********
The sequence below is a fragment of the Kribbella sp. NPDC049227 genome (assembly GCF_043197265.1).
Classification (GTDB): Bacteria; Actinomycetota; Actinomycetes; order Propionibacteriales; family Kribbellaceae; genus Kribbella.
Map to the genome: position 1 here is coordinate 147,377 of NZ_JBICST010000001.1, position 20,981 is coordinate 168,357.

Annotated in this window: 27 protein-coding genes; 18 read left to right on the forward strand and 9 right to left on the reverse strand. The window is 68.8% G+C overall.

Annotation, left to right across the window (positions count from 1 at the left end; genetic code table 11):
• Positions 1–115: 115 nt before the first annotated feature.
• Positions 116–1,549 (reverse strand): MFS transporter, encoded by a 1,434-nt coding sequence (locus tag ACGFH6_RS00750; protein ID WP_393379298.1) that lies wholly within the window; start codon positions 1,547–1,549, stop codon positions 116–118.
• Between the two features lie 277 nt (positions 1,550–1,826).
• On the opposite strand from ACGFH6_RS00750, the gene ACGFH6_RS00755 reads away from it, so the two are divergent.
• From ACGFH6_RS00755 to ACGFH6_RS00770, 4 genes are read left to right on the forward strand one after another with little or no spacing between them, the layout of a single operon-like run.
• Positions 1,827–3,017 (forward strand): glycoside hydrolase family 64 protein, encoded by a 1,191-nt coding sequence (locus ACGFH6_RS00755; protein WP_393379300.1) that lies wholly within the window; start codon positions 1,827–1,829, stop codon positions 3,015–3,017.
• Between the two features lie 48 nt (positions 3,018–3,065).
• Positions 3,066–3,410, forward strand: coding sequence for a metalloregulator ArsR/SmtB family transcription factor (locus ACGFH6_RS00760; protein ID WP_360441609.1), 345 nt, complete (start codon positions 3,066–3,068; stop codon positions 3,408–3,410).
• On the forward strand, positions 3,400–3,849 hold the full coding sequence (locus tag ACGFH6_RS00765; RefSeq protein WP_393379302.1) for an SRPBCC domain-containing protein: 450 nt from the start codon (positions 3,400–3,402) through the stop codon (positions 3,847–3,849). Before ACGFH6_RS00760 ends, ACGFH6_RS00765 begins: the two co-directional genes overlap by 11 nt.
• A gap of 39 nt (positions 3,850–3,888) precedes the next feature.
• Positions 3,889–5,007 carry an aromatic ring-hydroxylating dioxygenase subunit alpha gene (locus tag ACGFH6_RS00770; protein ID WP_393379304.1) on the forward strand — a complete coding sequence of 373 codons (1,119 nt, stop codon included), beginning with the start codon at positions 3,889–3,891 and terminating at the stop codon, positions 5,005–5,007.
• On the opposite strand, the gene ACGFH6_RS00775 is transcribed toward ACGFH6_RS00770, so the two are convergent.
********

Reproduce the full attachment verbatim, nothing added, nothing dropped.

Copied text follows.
The sequence below is a fragment of the Kribbella sp. NPDC049227 genome (assembly GCF_043197265.1).
Classification (GTDB): Bacteria; Actinomycetota; Actinomycetes; order Propionibacteriales; family Kribbellaceae; genus Kribbella.
Map to the genome: position 1 here is coordinate 147,377 of NZ_JBICST010000001.1, position 20,981 is coordinate 168,357.

Annotated in this window: 27 protein-coding genes; 18 read left to right on the forward strand and 9 right to left on the reverse strand. The window is 68.8% G+C overall.

Annotation, left to right across the window (positions count from 1 at the left end; genetic code table 11):
• Positions 1–115: 115 nt before the first annotated feature.
• Positions 116–1,549 (reverse strand): MFS transporter, encoded by a 1,434-nt coding sequence (locus tag ACGFH6_RS00750; protein ID WP_393379298.1) that lies wholly within the window; start codon positions 1,547–1,549, stop codon positions 116–118.
• Between the two features lie 277 nt (positions 1,550–1,826).
• On the opposite strand from ACGFH6_RS00750, the gene ACGFH6_RS00755 reads away from it, so the two are divergent.
• From ACGFH6_RS00755 to ACGFH6_RS00770, 4 genes are read left to right on the forward strand one after another with little or no spacing between them, the layout of a single operon-like run.
• Positions 1,827–3,017 (forward strand): glycoside hydrolase family 64 protein, encoded by a 1,191-nt coding sequence (locus ACGFH6_RS00755; protein WP_393379300.1) that lies wholly within the window; start codon positions 1,827–1,829, stop codon positions 3,015–3,017.
• Between the two features lie 48 nt (positions 3,018–3,065).
• Positions 3,066–3,410, forward strand: coding sequence for a metalloregulator ArsR/SmtB family transcription factor (locus ACGFH6_RS00760; protein ID WP_360441609.1), 345 nt, complete (start codon positions 3,066–3,068; stop codon positions 3,408–3,410).
• On the forward strand, positions 3,400–3,849 hold the full coding sequence (locus tag ACGFH6_RS00765; RefSeq protein WP_393379302.1) for an SRPBCC domain-containing protein: 450 nt from the start codon (positions 3,400–3,402) through the stop codon (positions 3,847–3,849). Before ACGFH6_RS00760 ends, ACGFH6_RS00765 begins: the two co-directional genes overlap by 11 nt.
• A gap of 39 nt (positions 3,850–3,888) precedes the next feature.
• Positions 3,889–5,007 carry an aromatic ring-hydroxylating dioxygenase subunit alpha gene (locus tag ACGFH6_RS00770; protein ID WP_393379304.1) on the forward strand — a complete coding sequence of 373 codons (1,119 nt, stop codon included), beginning with the start codon at positions 3,889–3,891 and terminating at the stop codon, positions 5,005–5,007.
• On the opposite strand, the gene ACGFH6_RS00775 is transcribed toward ACGFH6_RS00770, so the two are convergent.